The memory of snow and sled this time is different. The ride downhill is not smooth. The sled is out of control. There is a crash and then Jonas hears the bone in his leg crack. His face skids over ice, tearing the flesh. There is unbearable pain. When Jonas finds himself once again back on the bed in the Giver's room, he finds that his leg is straight, not broken, like it was in the memory. But, there is still some pain. Jonas asks the Giver for relief-of-pain, but the Giver does not give him any. Jonas limps home.

That night, Jonas does not share what happened with his family. He does not take any relief-of-pain medication either. He follows the rules regarding sharing and medication. He is brave, like the Chief Elder said at the Ceremony of Twelve. Over and over, he dreams of the accident in the memory.

After the memory of the sledding accident, the memories always include pain. At the end of each pain filled afternoon, the Giver kindly gives Jonas a pleasurable memory. At one meeting, Jonas asks why the painful memories are needed. The Giver tells him that the memories give him wisdom. Without wisdom, advice could not be given. For example, when the Elders asked for advice on increasing the population, the Giver had pulled up his memory of starvation and advised against an increase.

The Giver tells Jonas that starvation can lead to war. Then Jonas realizes something. He will need to receive memories of war, very painful memories. He wishes that the memories could be shared. The Giver tells him that the people do not want the memories of pain. That is why they want there to be Receivers of Memory.

Jonas is not ready to give up on the idea of sharing. Together, the two of them can think of a way to convince people to accept memories. The Giver disagrees. Jonas realizes then that changes can not be made.

At home, the family is discussing Gabriel. He is progressing nicely, but is still having difficulty sleeping at night. Father's thoughts turn to another developing situation involving newchildren. Soon twin boys will be born. One will need to be released. It will most likely be the one with the lower weight. Jonas has the belief that when newchildren are released they go Elsewhere to live. He imagines the smallest twin going Elsewhere and being received by Larrisa, who was recently released.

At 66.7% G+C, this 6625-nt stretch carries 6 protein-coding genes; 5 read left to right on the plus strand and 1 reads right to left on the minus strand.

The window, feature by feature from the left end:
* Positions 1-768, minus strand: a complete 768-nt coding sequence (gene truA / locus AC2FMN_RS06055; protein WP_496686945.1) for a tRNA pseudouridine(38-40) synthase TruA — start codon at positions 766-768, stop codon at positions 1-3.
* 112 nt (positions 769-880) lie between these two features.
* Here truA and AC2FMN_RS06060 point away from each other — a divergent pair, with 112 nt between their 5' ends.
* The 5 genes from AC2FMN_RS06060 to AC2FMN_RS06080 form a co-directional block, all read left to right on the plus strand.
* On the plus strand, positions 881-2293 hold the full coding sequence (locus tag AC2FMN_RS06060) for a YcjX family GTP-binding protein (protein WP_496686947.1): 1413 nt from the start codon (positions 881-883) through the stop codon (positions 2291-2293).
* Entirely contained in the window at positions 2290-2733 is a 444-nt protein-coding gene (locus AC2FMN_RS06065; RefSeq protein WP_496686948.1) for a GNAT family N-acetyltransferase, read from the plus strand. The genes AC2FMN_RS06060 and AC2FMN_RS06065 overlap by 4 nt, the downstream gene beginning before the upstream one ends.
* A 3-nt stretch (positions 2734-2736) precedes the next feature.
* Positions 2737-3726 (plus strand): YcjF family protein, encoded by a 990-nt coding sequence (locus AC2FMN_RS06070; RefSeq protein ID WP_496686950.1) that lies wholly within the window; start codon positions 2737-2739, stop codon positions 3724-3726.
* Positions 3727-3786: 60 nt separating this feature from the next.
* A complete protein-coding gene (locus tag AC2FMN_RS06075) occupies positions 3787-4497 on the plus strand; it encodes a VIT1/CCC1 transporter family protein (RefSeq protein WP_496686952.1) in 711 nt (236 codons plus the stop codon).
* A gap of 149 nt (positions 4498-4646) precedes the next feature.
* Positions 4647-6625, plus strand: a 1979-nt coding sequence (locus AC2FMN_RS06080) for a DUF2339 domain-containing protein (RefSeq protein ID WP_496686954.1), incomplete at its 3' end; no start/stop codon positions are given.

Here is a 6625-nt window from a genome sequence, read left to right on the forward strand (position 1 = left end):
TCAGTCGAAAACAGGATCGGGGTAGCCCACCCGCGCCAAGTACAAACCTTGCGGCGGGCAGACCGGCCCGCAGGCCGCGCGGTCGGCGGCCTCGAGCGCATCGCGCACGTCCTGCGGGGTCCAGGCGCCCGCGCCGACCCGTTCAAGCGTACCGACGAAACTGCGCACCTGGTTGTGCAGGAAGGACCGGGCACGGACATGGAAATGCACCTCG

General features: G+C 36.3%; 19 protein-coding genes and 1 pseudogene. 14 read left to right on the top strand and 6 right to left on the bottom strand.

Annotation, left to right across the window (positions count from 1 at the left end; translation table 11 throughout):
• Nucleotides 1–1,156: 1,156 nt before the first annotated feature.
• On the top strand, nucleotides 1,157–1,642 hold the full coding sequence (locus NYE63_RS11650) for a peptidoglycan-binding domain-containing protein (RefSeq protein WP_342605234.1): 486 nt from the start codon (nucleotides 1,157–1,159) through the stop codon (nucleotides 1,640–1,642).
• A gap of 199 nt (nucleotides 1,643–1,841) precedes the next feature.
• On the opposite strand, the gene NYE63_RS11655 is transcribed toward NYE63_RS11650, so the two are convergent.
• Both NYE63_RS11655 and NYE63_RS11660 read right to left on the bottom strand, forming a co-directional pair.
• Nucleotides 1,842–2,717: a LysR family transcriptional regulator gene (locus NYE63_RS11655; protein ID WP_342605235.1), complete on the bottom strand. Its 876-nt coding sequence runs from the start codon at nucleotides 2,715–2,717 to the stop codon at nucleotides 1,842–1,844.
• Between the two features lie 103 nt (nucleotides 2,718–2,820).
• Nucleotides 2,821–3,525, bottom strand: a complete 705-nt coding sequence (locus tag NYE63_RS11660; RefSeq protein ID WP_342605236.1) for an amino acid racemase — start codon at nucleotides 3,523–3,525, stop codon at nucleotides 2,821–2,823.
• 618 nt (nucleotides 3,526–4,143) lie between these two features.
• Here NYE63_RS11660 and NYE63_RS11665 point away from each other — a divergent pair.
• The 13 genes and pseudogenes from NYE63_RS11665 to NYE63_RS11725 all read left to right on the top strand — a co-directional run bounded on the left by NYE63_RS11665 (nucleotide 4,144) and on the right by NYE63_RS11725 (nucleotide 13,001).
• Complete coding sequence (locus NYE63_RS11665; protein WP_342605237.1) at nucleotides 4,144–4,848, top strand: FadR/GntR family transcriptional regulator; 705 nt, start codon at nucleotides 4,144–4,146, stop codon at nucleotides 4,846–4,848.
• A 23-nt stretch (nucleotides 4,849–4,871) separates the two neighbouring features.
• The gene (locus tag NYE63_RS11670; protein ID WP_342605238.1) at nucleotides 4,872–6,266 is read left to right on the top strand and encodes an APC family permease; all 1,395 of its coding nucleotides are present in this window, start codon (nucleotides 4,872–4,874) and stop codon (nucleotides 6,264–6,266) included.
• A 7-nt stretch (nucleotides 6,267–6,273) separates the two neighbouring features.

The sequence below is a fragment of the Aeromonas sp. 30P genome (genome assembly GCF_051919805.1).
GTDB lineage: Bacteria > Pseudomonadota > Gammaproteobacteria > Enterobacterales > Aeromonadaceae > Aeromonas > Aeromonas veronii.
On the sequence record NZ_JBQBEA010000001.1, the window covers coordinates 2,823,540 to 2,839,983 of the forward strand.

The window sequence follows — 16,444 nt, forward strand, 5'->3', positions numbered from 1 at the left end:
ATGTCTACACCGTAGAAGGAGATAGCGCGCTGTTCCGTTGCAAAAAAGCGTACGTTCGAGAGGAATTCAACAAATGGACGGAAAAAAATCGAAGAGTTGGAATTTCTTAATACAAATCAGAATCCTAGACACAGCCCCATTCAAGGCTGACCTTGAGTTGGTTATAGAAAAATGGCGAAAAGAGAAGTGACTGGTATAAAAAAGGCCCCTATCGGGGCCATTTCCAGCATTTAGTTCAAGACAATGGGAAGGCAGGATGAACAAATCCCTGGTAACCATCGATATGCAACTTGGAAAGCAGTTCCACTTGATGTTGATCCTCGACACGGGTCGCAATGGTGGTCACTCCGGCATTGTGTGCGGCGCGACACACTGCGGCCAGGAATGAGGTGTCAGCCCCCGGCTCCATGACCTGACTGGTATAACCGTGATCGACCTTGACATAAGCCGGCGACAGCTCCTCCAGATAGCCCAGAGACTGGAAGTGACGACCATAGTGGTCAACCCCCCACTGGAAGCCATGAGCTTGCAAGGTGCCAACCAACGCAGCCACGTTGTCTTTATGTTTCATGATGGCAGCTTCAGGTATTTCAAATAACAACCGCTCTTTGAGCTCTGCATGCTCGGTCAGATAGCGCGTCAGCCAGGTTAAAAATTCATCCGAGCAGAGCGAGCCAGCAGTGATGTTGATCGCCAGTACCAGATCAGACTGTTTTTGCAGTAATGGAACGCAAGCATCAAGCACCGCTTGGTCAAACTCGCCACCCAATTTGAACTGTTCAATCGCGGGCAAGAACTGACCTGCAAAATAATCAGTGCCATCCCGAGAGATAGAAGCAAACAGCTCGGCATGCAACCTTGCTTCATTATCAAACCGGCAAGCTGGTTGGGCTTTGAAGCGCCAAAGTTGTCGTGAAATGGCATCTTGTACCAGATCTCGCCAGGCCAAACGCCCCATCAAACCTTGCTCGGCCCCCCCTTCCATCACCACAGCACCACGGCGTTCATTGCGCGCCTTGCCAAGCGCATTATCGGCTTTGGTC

Jonas asks if he can put Gabriel's crib in his room. That way, Father and Mother can sleep through the night. The family agrees with Jonas's plan. At first, Gabriel sleeps soundly, but later, he wakes up. Jonas comforts Gabriel. As he does so he thinks of a pleasant memory of sailing that he recently received. Before he realizes it, the memory starts to move to Gabriel. When he feels the memory leaving him, he realizes what is happening. He pulls his hand away from Gabriel. As he stands beside Gabriel's crib no longer touching Gabriel, he recalls the memory again. Now the memory is less intense.

Later, Gabriel reawakens. Jonas puts his hand on Gabriel's back a second time and gives him the remainder of the memory. He notices emptiness where the memory had been.

Jonas wants a memory of sailing for his own pleasure. But, he doesn't think that he should ask the Giver for another one. Jonas knows that the Giver would be alerted to the possibility that Jonas gave someone a memory. Jonas does not yet have permission to be a Giver. And, Gabriel has not been selected as a Receiver. He plans to keep this a secret.


Jonas has followed the rules he was given when he received his Assignment, even though it has been difficult at times. But, now, he has a problem. He has transmitted a memory without permission. And, he has decided not to tell.

Jonas has become wiser and wiser, but he still thinks that being released means going Elsewhere.

When Jonas first transmits the memory of sailing to Gabriel, it is accidental, not on purpose. But, shortly afterward, he willingly transmits the rest of the memory.

Cite this page:

Clapsaddle, Diane. "TheBestNotes on A Long Way Gone".